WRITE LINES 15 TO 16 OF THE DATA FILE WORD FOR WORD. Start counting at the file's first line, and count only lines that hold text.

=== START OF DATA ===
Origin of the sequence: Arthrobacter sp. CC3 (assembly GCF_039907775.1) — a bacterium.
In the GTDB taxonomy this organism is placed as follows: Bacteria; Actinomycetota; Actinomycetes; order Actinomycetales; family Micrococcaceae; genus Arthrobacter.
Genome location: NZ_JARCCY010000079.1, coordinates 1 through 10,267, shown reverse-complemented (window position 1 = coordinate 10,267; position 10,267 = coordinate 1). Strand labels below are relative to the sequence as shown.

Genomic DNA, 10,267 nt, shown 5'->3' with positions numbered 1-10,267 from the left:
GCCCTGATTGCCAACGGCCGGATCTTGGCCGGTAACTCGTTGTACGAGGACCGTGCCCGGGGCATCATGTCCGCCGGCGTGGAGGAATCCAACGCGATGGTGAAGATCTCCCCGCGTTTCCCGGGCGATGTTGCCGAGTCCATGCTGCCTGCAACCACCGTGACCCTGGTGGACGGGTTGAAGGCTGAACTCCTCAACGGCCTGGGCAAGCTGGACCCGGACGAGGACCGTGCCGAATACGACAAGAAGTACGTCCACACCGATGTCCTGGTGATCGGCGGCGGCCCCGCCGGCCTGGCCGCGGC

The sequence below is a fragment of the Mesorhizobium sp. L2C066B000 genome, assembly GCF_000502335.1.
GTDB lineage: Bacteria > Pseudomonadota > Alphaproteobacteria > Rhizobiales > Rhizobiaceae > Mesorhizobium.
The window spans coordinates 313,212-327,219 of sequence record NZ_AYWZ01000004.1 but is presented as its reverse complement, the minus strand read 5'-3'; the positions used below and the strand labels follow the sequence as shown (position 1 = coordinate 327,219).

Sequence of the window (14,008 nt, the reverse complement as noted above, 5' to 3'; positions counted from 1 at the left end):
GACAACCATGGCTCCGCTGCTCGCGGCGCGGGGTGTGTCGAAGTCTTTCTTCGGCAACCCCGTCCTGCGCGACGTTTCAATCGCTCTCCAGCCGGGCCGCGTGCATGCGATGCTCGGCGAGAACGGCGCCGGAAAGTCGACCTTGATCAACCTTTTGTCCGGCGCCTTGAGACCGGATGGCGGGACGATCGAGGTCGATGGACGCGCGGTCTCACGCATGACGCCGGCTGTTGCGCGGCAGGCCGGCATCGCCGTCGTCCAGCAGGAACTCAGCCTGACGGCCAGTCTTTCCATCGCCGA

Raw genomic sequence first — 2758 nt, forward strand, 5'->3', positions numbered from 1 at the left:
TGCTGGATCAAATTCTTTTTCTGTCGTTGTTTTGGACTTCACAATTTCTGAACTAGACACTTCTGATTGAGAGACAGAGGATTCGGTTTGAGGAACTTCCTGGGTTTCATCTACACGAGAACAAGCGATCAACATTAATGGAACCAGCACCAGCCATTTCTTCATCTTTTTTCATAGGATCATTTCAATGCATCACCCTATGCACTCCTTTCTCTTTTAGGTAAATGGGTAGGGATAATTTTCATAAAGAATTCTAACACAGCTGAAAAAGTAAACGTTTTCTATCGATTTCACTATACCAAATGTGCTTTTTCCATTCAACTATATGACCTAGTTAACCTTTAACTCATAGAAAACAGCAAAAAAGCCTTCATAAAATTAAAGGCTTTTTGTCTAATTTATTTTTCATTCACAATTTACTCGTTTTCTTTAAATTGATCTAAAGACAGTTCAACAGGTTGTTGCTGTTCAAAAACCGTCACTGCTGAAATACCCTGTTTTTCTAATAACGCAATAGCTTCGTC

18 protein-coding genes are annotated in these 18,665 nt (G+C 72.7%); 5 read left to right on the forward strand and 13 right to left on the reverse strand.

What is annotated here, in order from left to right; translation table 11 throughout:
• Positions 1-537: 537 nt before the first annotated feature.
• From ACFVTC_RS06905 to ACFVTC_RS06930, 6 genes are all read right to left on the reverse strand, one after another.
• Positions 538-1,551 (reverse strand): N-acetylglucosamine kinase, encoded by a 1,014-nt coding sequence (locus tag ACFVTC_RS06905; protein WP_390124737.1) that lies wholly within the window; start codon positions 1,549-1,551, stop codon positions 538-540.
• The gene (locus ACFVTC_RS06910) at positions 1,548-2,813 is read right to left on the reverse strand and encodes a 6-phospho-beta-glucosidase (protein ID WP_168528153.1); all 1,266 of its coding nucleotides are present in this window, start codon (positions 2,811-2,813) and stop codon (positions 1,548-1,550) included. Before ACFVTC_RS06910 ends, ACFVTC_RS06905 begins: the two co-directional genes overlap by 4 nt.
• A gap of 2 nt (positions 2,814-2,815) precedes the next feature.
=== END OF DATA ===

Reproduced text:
• Positions 1-537: 537 nt before the first annotated feature.
• From ACFVTC_RS06905 to ACFVTC_RS06930, 6 genes are all read right to left on the reverse strand, one after another.